In another aspect, the method further comprises obtaining the usage data for a subscriber's activity on a device from a billing application.
In a further aspect, the method further comprises obtaining the entries in the subscriber's personal address book from a network address book stored on a network database, wherein the network address book is synchronized with the personal address book of the device.
In still another aspect, the method further comprises synchronizing the subscriber's personal address book with the network address book using a synchronization server.
In a yet further aspect, the method further comprises communicating between the subscriber's personal address book and the synchronization server using a Synchronization Markup Language (“SyncML”) message.
In another aspect, the method further comprises first determining if a subscriber has a network address book before obtaining the entries therefrom.
In still another aspect, the method further comprises comparing the usage data with the entries in the subscriber's personal address book using a translation server.
In a further aspect, the method further comprises first sending a request from a billing application to the translation server to compare the usage data with the entries in a subscriber's personal address book.
In a yet further aspect, the method further comprises communicating the information on the matched entries from the translation server to the billing application, wherein the billing application generates the personalized phone bill.
In another aspect, the method further comprises using an Extensible Markup Language (“XML”) Data Management Service (“DMS”) server (collectively, “XDMS server”) as the translation server.
In yet another aspect, the method further comprises communicating between the translation server and the billing application using an XML Configuration Access Protocol (“XCAP”) message.
In a further aspect, the method further comprises using a Java Database Connectivity (“JDBC”) message for communicating between the network database and the synchronization server, and for communicating between the translation server and the network database.
In still another aspect, the method further comprises comparing the usage data with a system address book stored on a system database.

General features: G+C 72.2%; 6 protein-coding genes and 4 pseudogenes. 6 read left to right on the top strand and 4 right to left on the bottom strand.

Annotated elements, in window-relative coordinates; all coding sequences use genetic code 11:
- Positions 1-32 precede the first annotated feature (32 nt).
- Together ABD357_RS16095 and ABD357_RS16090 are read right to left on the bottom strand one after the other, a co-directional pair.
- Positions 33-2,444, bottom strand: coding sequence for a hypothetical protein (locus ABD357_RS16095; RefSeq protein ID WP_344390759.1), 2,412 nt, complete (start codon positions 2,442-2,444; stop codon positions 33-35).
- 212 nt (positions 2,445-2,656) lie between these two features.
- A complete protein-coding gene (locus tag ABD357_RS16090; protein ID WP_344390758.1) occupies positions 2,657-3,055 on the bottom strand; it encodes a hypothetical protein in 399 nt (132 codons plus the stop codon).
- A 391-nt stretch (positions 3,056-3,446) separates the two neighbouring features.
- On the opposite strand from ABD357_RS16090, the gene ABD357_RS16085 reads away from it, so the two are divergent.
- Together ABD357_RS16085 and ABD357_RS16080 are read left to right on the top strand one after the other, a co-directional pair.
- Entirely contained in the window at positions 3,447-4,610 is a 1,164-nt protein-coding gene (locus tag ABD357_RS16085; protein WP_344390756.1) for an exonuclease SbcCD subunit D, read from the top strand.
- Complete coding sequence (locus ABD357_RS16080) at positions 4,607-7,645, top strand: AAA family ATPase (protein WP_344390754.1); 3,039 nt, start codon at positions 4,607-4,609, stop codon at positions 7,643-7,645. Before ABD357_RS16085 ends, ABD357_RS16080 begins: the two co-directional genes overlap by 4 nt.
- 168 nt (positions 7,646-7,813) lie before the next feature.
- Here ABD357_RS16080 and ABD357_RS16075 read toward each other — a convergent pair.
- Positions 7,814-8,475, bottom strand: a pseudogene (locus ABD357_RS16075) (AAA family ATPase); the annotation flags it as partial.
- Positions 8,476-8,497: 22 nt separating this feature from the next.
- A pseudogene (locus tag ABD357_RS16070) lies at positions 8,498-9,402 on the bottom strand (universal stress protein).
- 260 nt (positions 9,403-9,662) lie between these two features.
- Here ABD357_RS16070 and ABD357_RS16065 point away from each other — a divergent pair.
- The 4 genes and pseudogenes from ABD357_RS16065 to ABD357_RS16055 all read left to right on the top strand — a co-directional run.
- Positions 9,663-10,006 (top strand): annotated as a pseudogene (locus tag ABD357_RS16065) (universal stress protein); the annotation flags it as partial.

In a yet further aspect, the method further comprises replacing the usage data on the personalized phone bill with the matching entries from the subscriber's personal address book.
In one aspect, a system for creating a personalized phone bill using a subscriber's personal address book comprises a synchronization server to synchronize a subscriber's personal address book with a network address book, wherein the network address book is stored on a network database; a translation server for comparing a subscriber's usage data with the information on the network address book to find matching entries; a billing application for providing the subscriber's usage data to the translation server, and for receiving the matching entries from the translation server to generate a personalized bill by listing the matching entries in a usage section of a subscriber's phone bill.
In another aspect, the system further comprises a system address book stored on a system database for comparing a subscriber's usage data thereto.
In still another aspect, the synchronization server communicates with the subscriber's personal address book using a Synchronization Markup Language (“SyncML”) message.
In a further aspect, the translation server is an Extensible Markup Language (“XML”) Data Management Service (“DMS”) server (collectively, “XDMS server”).
In a yet further aspect, the translation communicates with the billing application using an XML Configuration Access Protocol (“XCAP”) message.
In another aspect, the network database and the synchronization server and the translation server and the network database communicate using a Java Database Connectivity (“JDBC”) message.
The system and method of creating a personalized phone bill using a personal address book provides for a simple, easy to understand phone bill that eliminates confusion for a subscriber when reviewing the bill. In one aspect of the present invention, the usage data is matched with entries in the personal address book on a subscriber's device, so as to minimize the risk of confusion on the bill.